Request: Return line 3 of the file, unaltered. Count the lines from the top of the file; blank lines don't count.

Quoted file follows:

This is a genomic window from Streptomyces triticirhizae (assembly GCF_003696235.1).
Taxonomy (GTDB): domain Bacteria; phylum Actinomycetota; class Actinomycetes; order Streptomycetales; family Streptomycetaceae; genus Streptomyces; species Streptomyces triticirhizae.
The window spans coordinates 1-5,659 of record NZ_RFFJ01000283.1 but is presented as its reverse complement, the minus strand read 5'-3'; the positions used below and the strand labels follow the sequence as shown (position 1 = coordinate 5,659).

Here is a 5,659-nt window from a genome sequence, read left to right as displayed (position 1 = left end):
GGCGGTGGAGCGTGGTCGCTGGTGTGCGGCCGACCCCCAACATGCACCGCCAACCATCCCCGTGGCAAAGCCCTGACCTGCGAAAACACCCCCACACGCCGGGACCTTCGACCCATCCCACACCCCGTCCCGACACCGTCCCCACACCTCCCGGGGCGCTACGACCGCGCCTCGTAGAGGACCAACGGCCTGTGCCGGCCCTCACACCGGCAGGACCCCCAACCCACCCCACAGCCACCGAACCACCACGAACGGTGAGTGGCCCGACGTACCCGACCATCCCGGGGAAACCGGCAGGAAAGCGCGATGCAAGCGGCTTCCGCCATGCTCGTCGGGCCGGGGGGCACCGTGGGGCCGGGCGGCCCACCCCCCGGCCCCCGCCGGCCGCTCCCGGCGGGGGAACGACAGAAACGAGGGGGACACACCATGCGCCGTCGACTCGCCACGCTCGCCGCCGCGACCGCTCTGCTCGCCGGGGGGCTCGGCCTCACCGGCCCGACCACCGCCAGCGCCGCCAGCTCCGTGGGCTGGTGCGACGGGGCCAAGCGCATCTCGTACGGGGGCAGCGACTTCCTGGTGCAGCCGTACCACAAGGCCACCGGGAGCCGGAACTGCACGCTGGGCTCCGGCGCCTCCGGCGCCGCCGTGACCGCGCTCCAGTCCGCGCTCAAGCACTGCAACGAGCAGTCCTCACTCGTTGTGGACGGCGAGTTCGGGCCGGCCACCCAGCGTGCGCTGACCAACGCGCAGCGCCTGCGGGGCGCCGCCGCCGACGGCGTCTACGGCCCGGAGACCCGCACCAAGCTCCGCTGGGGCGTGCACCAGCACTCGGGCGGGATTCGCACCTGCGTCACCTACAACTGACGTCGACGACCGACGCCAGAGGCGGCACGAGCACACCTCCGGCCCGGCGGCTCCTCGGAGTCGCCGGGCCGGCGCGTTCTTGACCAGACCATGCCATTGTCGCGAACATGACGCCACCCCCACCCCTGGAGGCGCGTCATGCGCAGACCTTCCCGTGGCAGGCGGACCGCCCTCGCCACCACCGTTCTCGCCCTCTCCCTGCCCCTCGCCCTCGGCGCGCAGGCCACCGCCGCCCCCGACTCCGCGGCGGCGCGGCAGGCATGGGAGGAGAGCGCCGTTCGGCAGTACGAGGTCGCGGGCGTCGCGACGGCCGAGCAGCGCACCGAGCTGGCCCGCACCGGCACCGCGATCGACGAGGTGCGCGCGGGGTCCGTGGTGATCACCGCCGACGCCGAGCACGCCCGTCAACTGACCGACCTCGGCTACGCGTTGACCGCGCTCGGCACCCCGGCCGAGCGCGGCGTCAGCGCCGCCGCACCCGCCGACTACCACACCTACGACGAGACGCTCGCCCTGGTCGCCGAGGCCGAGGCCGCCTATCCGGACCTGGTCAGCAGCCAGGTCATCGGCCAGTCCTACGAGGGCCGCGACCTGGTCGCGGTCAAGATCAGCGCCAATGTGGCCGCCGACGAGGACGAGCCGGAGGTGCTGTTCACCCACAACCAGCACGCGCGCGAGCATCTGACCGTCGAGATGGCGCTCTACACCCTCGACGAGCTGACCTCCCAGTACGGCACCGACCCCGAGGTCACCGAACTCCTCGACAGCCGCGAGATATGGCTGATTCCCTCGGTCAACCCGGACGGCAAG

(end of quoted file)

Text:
The window spans coordinates 1-5,659 of record NZ_RFFJ01000283.1 but is presented as its reverse complement, the minus strand read 5'-3'; the positions used below and the strand labels follow the sequence as shown (position 1 = coordinate 5,659).